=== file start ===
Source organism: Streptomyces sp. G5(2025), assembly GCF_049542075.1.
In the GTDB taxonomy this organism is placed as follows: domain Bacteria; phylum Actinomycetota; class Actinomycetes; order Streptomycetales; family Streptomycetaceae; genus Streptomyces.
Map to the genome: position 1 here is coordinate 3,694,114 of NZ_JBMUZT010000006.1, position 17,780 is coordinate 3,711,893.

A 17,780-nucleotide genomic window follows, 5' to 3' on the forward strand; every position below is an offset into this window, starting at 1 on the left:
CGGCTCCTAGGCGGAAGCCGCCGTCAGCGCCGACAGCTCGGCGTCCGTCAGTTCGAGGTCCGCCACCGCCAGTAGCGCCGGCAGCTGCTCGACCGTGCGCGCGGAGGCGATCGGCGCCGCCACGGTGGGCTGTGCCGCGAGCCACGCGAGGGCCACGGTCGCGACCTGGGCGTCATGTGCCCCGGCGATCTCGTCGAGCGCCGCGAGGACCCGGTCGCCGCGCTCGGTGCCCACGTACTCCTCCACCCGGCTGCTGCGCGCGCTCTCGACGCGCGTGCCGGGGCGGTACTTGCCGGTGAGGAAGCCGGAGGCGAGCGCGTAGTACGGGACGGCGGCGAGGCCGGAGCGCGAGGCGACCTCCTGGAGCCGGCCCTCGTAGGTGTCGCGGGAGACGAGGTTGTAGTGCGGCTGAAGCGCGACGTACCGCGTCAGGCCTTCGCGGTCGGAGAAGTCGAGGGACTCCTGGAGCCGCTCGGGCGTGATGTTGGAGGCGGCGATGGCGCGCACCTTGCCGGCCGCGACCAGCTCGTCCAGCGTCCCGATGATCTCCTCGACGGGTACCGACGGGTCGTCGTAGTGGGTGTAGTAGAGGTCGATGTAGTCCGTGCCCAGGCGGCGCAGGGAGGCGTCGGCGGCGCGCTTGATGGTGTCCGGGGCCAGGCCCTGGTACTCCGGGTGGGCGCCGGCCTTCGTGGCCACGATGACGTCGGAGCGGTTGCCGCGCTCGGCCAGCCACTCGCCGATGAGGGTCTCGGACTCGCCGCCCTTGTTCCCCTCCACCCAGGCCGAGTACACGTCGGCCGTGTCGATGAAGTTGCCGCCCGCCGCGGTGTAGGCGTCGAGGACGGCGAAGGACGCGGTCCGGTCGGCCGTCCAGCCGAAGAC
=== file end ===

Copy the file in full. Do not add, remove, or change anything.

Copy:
Source organism: Streptomyces sp. G5(2025), assembly GCF_049542075.1.
In the GTDB taxonomy this organism is placed as follows: domain Bacteria; phylum Actinomycetota; class Actinomycetes; order Streptomycetales; family Streptomycetaceae; genus Streptomyces.
Map to the genome: position 1 here is coordinate 3,694,114 of NZ_JBMUZT010000006.1, position 17,780 is coordinate 3,711,893.

A 17,780-nucleotide genomic window follows, 5' to 3' on the forward strand; every position below is an offset into this window, starting at 1 on the left:
CGGCTCCTAGGCGGAAGCCGCCGTCAGCGCCGACAGCTCGGCGTCCGTCAGTTCGAGGTCCGCCACCGCCAGTAGCGCCGGCAGCTGCTCGACCGTGCGCGCGGAGGCGATCGGCGCCGCCACGGTGGGCTGTGCCGCGAGCCACGCGAGGGCCACGGTCGCGACCTGGGCGTCATGTGCCCCGGCGATCTCGTCGAGCGCCGCGAGGACCCGGTCGCCGCGCTCGGTGCCCACGTACTCCTCCACCCGGCTGCTGCGCGCGCTCTCGACGCGCGTGCCGGGGCGGTACTTGCCGGTGAGGAAGCCGGAGGCGAGCGCGTAGTACGGGACGGCGGCGAGGCCGGAGCGCGAGGCGACCTCCTGGAGCCGGCCCTCGTAGGTGTCGCGGGAGACGAGGTTGTAGTGCGGCTGAAGCGCGACGTACCGCGTCAGGCCTTCGCGGTCGGAGAAGTCGAGGGACTCCTGGAGCCGCTCGGGCGTGATGTTGGAGGCGGCGATGGCGCGCACCTTGCCGGCCGCGACCAGCTCGTCCAGCGTCCCGATGATCTCCTCGACGGGTACCGACGGGTCGTCGTAGTGGGTGTAGTAGAGGTCGATGTAGTCCGTGCCCAGGCGGCGCAGGGAGGCGTCGGCGGCGCGCTTGATGGTGTCCGGGGCCAGGCCCTGGTACTCCGGGTGGGCGCCGGCCTTCGTGGCCACGATGACGTCGGAGCGGTTGCCGCGCTCGGCCAGCCACTCGCCGATGAGGGTCTCGGACTCGCCGCCCTTGTTCCCCTCCACCCAGGCCGAGTACACGTCGGCCGTGTCGATGAAGTTGCCGCCCGCCGCGGTGTAGGCGTCGAGGACGGCGAAGGACGCGGTCCGGTCGGCCGTCCAGCCGAAGAC